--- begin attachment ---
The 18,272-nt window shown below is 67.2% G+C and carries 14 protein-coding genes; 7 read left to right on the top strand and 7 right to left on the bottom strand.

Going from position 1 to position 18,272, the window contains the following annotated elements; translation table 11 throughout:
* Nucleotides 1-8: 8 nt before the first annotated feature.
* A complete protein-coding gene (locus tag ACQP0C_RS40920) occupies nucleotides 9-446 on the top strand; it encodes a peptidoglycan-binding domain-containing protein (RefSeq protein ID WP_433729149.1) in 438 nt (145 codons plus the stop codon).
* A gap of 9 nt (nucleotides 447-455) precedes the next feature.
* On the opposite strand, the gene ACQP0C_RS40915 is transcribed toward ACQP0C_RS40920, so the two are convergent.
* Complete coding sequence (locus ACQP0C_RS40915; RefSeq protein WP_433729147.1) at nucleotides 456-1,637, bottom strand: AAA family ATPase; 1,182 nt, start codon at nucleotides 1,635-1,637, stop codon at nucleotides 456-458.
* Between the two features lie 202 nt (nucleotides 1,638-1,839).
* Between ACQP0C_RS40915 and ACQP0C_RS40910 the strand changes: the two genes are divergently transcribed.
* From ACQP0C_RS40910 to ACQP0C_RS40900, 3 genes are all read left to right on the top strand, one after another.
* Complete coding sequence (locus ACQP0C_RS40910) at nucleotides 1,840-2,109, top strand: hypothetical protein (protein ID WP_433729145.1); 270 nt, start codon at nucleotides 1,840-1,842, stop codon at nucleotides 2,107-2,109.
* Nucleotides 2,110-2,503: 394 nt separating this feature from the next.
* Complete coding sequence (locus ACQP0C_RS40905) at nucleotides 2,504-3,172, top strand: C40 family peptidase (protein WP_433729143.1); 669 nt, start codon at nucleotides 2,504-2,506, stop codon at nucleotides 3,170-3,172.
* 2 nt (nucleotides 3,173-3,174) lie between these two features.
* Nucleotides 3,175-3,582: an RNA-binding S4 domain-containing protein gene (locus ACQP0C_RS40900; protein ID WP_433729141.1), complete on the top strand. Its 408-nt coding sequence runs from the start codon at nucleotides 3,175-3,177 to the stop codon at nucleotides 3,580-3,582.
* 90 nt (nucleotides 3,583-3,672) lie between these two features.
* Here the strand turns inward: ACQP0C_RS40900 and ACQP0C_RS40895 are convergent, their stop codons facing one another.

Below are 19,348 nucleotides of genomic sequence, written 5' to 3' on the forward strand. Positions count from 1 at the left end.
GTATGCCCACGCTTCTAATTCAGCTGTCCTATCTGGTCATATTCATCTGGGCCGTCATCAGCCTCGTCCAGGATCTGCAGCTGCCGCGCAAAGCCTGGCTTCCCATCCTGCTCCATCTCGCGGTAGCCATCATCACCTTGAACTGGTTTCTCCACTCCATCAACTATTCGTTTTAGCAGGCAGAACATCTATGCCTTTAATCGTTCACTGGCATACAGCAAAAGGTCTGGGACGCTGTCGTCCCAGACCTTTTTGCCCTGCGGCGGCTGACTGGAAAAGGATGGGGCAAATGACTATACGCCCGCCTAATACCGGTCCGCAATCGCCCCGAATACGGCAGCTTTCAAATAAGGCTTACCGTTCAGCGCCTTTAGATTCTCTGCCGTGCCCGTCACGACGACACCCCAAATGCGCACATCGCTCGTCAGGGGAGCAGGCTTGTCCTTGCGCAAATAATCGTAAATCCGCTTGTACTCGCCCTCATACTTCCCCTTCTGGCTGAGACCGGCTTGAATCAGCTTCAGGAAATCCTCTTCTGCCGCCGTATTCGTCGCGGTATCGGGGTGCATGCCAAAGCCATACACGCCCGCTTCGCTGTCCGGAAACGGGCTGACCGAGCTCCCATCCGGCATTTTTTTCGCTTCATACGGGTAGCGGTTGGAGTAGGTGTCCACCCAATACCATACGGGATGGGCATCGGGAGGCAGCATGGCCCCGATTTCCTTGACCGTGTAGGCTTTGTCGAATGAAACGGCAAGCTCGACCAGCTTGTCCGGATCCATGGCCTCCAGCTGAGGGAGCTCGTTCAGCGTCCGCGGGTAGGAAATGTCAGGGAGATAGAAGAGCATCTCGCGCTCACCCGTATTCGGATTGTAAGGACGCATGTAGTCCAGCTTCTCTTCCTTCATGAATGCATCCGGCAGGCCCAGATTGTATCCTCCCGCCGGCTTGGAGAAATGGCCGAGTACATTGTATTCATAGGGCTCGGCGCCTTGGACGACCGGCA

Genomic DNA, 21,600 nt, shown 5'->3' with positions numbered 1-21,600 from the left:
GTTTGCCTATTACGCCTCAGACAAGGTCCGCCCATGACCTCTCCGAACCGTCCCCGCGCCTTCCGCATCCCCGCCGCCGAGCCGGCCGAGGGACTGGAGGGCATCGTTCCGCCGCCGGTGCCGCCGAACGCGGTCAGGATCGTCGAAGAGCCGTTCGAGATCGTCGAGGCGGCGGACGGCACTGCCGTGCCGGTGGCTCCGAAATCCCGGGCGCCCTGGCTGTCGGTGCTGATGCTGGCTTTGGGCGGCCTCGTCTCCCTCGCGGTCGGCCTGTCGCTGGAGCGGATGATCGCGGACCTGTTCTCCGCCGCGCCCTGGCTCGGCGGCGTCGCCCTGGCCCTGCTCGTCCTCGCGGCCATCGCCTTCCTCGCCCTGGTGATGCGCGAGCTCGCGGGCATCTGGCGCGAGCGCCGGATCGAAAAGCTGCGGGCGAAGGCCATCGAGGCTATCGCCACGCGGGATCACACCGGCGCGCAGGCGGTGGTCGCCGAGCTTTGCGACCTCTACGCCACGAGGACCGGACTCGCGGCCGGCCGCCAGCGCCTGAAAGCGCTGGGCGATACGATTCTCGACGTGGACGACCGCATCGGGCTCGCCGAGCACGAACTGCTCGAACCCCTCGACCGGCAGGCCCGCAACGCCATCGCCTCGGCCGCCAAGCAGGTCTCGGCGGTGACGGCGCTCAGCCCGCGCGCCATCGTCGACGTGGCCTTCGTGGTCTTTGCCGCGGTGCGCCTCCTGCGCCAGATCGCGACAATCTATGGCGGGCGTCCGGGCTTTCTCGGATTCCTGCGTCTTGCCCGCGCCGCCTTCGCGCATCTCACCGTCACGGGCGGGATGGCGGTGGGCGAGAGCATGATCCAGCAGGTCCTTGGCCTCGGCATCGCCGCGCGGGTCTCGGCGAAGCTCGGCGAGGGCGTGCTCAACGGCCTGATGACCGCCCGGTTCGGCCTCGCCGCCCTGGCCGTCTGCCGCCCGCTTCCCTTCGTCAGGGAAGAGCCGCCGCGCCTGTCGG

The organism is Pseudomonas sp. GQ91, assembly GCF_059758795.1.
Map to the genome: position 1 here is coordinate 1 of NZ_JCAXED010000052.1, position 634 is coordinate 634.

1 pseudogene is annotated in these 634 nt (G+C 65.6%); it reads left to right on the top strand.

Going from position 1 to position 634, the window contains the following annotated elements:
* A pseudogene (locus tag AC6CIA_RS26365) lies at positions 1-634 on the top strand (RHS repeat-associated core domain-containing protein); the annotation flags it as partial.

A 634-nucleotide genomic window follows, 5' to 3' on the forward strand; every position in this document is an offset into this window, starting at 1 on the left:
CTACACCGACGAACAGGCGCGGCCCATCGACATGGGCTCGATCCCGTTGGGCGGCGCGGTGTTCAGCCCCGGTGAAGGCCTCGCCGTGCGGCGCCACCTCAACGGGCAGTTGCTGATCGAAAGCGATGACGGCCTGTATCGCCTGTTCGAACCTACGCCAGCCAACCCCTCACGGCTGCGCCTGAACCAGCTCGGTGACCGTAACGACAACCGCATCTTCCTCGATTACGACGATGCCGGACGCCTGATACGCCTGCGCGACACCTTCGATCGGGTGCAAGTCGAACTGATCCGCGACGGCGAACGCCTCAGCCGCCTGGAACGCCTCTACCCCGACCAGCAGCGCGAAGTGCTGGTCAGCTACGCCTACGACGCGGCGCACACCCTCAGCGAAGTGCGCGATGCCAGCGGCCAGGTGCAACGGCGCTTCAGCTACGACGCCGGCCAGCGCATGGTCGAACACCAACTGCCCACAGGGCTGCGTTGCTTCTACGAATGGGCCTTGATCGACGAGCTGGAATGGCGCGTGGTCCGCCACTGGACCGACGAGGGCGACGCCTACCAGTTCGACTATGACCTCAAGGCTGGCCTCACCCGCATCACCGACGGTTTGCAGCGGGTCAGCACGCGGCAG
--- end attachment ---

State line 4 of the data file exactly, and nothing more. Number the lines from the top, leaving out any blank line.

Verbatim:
* A complete protein-coding gene (locus tag ACQP0C_RS40920) occupies nucleotides 9-446 on the top strand; it encodes a peptidoglycan-binding domain-containing protein (RefSeq protein ID WP_433729149.1) in 438 nt (145 codons plus the stop codon).